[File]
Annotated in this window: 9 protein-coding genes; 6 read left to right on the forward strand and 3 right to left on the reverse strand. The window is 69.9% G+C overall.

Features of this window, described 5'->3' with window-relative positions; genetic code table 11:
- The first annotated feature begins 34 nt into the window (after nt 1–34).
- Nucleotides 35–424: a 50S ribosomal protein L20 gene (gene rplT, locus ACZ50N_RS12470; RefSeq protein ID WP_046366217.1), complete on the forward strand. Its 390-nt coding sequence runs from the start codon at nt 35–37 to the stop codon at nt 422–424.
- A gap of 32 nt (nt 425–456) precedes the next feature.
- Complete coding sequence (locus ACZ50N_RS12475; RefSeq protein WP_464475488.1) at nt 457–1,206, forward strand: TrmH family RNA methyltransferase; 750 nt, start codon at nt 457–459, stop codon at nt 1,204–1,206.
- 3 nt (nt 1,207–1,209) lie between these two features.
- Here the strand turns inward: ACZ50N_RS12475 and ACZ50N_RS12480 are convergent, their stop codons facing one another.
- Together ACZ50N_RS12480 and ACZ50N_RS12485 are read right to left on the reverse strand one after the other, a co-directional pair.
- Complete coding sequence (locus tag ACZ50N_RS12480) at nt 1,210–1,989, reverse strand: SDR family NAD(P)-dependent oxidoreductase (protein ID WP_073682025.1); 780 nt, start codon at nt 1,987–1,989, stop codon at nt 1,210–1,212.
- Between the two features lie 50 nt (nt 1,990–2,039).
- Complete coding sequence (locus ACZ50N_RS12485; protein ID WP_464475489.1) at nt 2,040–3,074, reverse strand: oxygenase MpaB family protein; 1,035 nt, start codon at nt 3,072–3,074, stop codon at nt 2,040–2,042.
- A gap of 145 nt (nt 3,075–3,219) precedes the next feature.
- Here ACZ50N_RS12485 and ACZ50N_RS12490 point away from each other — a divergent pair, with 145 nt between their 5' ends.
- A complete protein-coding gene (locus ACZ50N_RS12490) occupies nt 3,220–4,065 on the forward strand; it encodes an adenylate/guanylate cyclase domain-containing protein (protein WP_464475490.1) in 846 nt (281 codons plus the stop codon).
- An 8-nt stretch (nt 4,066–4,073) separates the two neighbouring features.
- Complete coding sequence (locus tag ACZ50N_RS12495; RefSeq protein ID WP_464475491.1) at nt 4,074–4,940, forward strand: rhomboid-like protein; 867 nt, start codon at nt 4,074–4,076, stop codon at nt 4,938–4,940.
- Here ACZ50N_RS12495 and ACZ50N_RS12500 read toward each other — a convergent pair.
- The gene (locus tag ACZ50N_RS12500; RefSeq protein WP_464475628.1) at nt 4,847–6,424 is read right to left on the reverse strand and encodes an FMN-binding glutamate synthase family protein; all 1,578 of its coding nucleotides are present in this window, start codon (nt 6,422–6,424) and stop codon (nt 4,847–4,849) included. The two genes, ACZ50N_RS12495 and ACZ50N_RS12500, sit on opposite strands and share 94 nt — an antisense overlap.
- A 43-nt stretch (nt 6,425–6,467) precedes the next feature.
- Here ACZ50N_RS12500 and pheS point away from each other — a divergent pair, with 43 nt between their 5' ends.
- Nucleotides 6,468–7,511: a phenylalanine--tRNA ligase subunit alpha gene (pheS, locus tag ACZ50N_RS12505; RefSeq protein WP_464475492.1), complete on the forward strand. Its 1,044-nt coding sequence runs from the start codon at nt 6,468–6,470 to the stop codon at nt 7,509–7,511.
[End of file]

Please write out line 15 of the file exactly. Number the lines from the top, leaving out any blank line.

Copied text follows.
- A complete protein-coding gene (locus ACZ50N_RS12490) occupies nt 3,220–4,065 on the forward strand; it encodes an adenylate/guanylate cyclase domain-containing protein (protein WP_464475490.1) in 846 nt (281 codons plus the stop codon).